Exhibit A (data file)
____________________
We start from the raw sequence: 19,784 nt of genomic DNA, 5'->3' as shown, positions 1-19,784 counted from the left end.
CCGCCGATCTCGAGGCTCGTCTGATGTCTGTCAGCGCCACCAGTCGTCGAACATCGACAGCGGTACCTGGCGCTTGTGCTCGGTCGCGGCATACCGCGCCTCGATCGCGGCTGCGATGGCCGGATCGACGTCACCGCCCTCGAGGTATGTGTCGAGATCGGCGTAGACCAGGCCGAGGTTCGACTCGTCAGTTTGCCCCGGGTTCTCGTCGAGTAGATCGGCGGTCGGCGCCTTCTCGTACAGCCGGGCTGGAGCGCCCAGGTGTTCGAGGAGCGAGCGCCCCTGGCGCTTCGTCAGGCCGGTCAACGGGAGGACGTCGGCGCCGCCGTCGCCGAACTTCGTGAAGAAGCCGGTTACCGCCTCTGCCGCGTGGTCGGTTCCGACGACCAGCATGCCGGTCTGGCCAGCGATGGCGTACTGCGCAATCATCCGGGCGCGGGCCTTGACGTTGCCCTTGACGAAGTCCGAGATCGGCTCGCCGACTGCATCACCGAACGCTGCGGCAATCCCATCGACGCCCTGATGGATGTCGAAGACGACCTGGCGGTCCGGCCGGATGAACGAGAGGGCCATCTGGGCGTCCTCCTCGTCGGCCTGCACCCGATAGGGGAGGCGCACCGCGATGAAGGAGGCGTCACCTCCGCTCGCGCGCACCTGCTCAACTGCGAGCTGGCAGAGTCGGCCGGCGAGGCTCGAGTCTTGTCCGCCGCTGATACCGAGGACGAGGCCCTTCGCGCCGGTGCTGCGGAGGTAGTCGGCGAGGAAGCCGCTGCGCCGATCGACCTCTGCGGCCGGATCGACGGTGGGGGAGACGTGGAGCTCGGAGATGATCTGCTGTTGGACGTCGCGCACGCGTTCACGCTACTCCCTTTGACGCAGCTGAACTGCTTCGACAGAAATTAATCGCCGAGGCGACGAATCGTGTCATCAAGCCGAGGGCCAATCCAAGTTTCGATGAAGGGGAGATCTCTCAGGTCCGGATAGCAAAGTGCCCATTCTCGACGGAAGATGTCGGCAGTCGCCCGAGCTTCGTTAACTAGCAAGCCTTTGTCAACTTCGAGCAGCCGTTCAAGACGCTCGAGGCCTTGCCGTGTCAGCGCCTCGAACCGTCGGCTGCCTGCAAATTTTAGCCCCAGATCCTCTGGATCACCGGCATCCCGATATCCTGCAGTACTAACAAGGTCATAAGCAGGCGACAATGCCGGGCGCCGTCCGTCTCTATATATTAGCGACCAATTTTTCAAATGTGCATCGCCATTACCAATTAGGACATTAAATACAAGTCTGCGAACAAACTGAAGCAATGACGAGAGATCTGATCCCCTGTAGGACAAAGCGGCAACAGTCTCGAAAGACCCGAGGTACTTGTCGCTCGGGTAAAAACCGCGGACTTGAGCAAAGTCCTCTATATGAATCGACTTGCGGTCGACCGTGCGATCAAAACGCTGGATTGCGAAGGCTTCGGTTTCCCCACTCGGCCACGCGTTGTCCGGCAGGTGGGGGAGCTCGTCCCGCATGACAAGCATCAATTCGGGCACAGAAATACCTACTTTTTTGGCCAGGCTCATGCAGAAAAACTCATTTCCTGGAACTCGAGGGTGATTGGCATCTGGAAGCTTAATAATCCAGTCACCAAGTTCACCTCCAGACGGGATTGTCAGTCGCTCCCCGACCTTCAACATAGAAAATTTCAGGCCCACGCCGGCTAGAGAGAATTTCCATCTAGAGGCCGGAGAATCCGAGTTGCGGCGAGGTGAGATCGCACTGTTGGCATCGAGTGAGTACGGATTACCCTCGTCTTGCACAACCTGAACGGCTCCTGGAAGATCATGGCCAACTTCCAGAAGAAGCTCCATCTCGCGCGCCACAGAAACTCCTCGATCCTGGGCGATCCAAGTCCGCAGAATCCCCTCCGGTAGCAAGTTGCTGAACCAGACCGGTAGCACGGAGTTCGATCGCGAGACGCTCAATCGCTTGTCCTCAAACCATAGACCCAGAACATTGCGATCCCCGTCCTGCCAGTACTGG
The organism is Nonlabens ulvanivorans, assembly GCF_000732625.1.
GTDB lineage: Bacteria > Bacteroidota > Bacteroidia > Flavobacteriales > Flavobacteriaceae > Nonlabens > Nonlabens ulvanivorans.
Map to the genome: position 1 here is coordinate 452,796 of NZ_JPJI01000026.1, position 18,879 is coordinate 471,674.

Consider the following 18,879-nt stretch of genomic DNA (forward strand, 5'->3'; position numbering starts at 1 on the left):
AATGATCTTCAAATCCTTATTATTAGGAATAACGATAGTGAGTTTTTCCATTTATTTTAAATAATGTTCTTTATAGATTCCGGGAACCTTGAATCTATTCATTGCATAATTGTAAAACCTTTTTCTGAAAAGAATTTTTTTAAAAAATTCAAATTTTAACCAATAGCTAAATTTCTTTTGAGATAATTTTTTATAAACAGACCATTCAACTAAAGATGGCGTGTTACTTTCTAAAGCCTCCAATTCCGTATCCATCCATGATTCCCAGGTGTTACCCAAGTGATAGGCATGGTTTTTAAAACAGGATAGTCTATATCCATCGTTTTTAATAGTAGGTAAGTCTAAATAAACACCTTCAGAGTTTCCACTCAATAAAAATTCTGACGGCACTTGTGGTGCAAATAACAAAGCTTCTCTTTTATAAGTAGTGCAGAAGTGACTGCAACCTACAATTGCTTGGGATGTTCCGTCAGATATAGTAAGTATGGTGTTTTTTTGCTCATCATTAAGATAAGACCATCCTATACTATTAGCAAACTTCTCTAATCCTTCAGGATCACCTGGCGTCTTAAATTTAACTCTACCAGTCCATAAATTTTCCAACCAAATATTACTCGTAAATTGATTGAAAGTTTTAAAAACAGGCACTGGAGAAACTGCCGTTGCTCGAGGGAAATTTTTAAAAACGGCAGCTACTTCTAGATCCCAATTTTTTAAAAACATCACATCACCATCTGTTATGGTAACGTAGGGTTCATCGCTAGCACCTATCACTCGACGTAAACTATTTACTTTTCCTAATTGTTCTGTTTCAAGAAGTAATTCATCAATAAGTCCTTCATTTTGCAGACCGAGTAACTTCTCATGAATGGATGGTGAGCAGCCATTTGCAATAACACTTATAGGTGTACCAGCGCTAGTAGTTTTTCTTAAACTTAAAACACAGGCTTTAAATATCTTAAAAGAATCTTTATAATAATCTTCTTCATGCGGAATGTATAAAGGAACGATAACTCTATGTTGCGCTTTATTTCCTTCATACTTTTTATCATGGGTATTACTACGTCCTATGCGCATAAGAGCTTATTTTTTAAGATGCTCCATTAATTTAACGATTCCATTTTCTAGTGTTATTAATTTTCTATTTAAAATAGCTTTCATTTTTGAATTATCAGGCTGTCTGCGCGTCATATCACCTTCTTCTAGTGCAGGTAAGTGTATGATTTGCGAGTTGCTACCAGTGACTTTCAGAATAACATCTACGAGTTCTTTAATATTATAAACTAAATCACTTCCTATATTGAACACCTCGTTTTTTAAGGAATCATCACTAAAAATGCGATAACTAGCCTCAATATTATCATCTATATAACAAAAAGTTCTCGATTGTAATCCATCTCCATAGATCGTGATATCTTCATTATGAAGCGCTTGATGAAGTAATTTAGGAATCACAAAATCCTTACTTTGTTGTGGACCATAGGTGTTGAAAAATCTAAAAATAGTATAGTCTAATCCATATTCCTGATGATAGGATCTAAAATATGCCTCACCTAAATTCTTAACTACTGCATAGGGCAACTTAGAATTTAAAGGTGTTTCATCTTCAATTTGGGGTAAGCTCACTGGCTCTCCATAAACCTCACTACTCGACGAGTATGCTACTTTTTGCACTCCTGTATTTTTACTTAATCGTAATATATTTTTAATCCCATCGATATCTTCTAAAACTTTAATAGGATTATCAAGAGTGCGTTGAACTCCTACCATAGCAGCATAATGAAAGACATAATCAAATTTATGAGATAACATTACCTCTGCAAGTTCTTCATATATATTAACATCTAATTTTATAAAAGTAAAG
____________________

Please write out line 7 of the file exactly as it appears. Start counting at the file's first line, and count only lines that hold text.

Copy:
AATGATCTTCAAATCCTTATTATTAGGAATAACGATAGTGAGTTTTTCCATTTATTTTAAATAATGTTCTTTATAGATTCCGGGAACCTTGAATCTATTCATTGCATAATTGTAAAACCTTTTTCTGAAAAGAATTTTTTTAAAAAATTCAAATTTTAACCAATAGCTAAATTTCTTTTGAGATAATTTTTTATAAACAGACCATTCAACTAAAGATGGCGTGTTACTTTCTAAAGCCTCCAATTCCGTATCCATCCATGATTCCCAGGTGTTACCCAAGTGATAGGCATGGTTTTTAAAACAGGATAGTCTATATCCATCGTTTTTAATAGTAGGTAAGTCTAAATAAACACCTTCAGAGTTTCCACTCAATAAAAATTCTGACGGCACTTGTGGTGCAAATAACAAAGCTTCTCTTTTATAAGTAGTGCAGAAGTGACTGCAACCTACAATTGCTTGGGATGTTCCGTCAGATATAGTAAGTATGGTGTTTTTTTGCTCATCATTAAGATAAGACCATCCTATACTATTAGCAAACTTCTCTAATCCTTCAGGATCACCTGGCGTCTTAAATTTAACTCTACCAGTCCATAAATTTTCCAACCAAATATTACTCGTAAATTGATTGAAAGTTTTAAAAACAGGCACTGGAGAAACTGCCGTTGCTCGAGGGAAATTTTTAAAAACGGCAGCTACTTCTAGATCCCAATTTTTTAAAAACATCACATCACCATCTGTTATGGTAACGTAGGGTTCATCGCTAGCACCTATCACTCGACGTAAACTATTTACTTTTCCTAATTGTTCTGTTTCAAGAAGTAATTCATCAATAAGTCCTTCATTTTGCAGACCGAGTAACTTCTCATGAATGGATGGTGAGCAGCCATTTGCAATAACACTTATAGGTGTACCAGCGCTAGTAGTTTTTCTTAAACTTAAAACACAGGCTTTAAATATCTTAAAAGAATCTTTATAATAATCTTCTTCATGCGGAATGTATAAAGGAACGATAACTCTATGTTGCGCTTTATTTCCTTCATACTTTTTATCATGGGTATTACTACGTCCTATGCGCATAAGAGCTTATTTTTTAAGATGCTCCATTAATTTAACGATTCCATTTTCTAGTGTTATTAATTTTCTATTTAAAATAGCTTTCATTTTTGAATTATCAGGCTGTCTGCGCGTCATATCACCTTCTTCTAGTGCAGGTAAGTGTATGATTTGCGAGTTGCTACCAGTGACTTTCAGAATAACATCTACGAGTTCTTTAATATTATAAACTAAATCACTTCCTATATTGAACACCTCGTTTTTTAAGGAATCATCACTAAAAATGCGATAACTAGCCTCAATATTATCATCTATATAACAAAAAGTTCTCGATTGTAATCCATCTCCATAGATCGTGATATCTTCATTATGAAGCGCTTGATGAAGTAATTTAGGAATCACAAAATCCTTACTTTGTTGTGGACCATAGGTGTTGAAAAATCTAAAAATAGTATAGTCTAATCCATATTCCTGATGATAGGATCTAAAATATGCCTCACCTAAATTCTTAACTACTGCATAGGGCAACTTAGAATTTAAAGGTGTTTCATCTTCAATTTGGGGTAAGCTCACTGGCTCTCCATAAACCTCACTACTCGACGAGTATGCTACTTTTTGCACTCCTGTATTTTTACTTAATCGTAATATATTTTTAATCCCATCGATATCTTCTAAAACTTTAATAGGATTATCAAGAGTGCGTTGAACTCCTACCATAGCAGCATAATGAAAGACATAATCAAATTTATGAGATAACATTACCTCTGCAAGTTCTTCATATATATTAACATCTAATTTTATAAAAGTAAAG